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Camp Christmas, the immersive holiday installation brought to life by artist Lonnie Hanzon and the Denver Center for Performing Arts, is a Christmassy fever dream of kitsch and history. The self-guided tour/show takes us through Hanzon’s novel (and blingy) interpretation of Christmas through the ages—with a Blucifer impalement thrown in for good measure.
“It’s like the old days of department store windows, but you get to climb inside,” Hanzon says of his 10,000-square-foot yuletide wonderland.
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The bizarrely over-the-top, museum-meets-Santa’s workshop experience opens November 21 inside the Hangar at Stanley Marketplace. Here’s why it’s a must-see for holiday fanatics of all ages.
Christmas doesn’t get any quirkier than this. Most holiday traditions don’t involve Blucifer, DIA’s blue demon horse, getting impaled by a herculean candy cane. Or Marie Antoinette riding in a giant, gold-drenched sleigh being pulled by a six-foot-tall glitter elk with shimmering antlers reaching up to the ceiling. The thousands of unique Christmassy knickknacks—both created and collected—are eclectic works of art that span eras, as well as the globe.
There are bars. When you first enter Camp Christmas, you walk through a magical tunnel of lights that deposits you into an even more magical Santa Bar. There, amidst 1,000 Santas ranging from cute to creepy, you can grab a spiked hot chocolate or apple cider whiskey-based Ginger Snap to sip through the experience. And if you sip too fast? Not to worry, there’s a second bar in the middle of the show (right after fairyland). A piña colada from the Beach Bar is just what you need while you wander through art deco Christmas.
Unbeatable selfies. Have you even experienced the holiday season if you haven’t posted your smiling face in front of a massive Santa mandala on your Insta? And please consider your Facebook friends as you pose in the all-pink, mid-century room. They need to see this.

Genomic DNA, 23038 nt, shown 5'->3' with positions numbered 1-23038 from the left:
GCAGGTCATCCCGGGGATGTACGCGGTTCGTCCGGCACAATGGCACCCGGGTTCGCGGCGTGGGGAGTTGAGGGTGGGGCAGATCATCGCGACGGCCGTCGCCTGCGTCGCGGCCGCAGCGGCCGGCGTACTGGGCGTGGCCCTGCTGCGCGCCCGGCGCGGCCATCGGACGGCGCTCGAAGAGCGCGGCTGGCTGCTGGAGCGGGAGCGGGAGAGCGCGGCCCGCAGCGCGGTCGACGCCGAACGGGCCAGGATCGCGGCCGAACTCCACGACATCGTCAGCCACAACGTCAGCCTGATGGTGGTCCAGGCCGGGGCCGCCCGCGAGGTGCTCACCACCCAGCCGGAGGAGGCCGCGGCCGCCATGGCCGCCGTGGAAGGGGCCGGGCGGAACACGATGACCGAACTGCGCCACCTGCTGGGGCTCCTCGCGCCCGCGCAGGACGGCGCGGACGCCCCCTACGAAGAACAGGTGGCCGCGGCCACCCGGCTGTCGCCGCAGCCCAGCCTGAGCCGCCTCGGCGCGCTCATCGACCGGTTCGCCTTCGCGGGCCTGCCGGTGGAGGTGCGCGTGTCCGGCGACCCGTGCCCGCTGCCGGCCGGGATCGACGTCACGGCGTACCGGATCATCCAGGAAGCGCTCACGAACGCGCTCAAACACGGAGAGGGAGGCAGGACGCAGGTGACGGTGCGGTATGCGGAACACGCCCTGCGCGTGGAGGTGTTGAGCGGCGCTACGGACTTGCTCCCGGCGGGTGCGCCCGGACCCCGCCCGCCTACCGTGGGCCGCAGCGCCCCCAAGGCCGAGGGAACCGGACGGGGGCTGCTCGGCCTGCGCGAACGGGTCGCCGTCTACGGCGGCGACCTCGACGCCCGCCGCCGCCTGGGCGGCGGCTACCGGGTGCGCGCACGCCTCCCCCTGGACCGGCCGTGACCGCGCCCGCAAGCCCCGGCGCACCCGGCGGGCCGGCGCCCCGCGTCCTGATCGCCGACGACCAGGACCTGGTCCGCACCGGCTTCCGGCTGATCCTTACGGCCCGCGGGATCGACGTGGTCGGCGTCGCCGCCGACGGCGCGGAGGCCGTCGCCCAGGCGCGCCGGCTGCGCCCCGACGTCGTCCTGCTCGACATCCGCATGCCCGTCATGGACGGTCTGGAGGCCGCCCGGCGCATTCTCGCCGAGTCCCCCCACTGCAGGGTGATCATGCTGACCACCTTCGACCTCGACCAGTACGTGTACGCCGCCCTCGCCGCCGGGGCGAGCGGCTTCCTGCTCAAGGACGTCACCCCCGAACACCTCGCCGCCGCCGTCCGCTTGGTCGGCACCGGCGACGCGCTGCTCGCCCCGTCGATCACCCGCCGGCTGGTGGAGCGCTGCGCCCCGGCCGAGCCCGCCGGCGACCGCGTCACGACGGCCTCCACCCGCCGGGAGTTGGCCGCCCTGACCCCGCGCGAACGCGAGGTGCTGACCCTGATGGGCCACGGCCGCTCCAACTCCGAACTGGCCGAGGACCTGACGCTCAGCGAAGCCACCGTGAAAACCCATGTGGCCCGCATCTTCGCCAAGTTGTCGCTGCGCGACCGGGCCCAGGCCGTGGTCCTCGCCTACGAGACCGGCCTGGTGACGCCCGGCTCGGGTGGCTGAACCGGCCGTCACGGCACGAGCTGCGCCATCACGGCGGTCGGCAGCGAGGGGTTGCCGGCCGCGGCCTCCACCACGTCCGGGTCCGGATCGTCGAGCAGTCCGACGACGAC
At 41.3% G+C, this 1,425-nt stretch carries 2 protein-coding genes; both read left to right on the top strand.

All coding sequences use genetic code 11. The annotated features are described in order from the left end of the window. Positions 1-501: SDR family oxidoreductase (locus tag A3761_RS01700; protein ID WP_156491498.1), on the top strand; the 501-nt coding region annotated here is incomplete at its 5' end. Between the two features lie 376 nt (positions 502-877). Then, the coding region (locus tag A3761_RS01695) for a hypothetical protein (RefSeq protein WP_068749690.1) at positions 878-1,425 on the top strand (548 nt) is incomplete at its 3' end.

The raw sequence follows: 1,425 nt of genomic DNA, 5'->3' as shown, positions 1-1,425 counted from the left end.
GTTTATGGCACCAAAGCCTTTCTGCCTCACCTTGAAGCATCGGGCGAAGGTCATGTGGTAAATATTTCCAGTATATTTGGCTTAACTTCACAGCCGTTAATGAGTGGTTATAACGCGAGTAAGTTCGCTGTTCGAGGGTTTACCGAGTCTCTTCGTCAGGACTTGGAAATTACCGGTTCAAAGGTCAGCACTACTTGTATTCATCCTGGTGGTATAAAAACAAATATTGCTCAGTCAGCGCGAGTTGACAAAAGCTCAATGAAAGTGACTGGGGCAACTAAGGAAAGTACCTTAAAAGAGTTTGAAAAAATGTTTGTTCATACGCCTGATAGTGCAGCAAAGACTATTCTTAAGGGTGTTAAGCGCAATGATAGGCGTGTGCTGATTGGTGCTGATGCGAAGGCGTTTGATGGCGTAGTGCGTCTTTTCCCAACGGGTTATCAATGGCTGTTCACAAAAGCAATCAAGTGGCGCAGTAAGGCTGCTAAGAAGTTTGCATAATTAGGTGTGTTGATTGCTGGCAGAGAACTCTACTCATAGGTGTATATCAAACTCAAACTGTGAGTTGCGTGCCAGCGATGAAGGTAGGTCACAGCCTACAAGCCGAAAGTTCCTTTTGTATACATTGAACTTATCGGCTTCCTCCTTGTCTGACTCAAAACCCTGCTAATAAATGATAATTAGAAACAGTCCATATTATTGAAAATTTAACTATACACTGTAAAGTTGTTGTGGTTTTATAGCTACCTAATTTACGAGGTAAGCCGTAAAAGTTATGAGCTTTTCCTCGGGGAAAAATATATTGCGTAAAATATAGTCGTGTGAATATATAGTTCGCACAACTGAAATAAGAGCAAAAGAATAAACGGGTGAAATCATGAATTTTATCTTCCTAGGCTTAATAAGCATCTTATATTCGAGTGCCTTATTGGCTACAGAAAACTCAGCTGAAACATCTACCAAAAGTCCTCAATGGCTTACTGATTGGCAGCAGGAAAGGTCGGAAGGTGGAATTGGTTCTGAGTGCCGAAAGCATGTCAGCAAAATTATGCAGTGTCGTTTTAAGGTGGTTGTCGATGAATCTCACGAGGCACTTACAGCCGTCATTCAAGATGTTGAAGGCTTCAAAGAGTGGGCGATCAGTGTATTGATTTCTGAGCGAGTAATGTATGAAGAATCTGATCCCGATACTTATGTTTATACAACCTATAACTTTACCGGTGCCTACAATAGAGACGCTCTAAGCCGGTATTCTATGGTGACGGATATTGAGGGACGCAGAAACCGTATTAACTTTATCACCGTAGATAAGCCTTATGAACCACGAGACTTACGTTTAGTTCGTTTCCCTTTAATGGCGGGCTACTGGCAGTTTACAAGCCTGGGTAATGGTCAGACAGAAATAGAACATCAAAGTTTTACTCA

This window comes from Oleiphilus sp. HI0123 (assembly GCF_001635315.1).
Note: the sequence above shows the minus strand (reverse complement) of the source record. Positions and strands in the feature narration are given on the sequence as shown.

You’ll learn something. As you traverse the 10 eras, from the Roman empire to present day, with dips into fairyland and sugar disco along the way, you’ll discover how the winter solstice has been celebrated throughout time. Think of it as one big, glitter-drenched history lesson.
The stories behind the art. The dozens of mirrored balls floating in the disco room? Those were willed to Hanzon by a drag queen named Sparkle Sally. The 500 pounds of sugar melted into colored, glassy discs at 400+ degrees to build the 16-foot-tall sugar Christmas tree? Hanzon cooked it himself, in a makeshift kitchen set up in the corner of the room the week before the show opens.
The kids will be entertained. “We’re not bulletproofing this,” Hanzon says, which we’re translating as yes, there are things you can do and touch, but please don’t let your kids climb the Christmas light tree and snatch the antique Edison bulbs. When you first check in you’ll be given a field guide directing you to seven activities within the extravaganza. Earn merry badges—a play on scout merit badges; get it?—by completing missions like identifying the iconic toys of the art nouveau era by feel. “If you get all seven (merry badges), you’re guaranteed a Merry Christmas,” Hanzon says.
Pun trees are fun trees. While the kids earn their badges, adults will feel extra pleased with themselves for deciphering the dozen pun trees scattered throughout. A couple clues: think about what the trophies represent, and the palm tree isn’t made of leaves.
If you go: Tickets are available through denvercenter.org and range from $8-21. Admittance is every 15 minutes from 10 a.m. until 8 p.m. or 10 p.m., depending on the night. The show runs November 21 through January 5 at the Hangar at Stanley Marketplace in Aurora.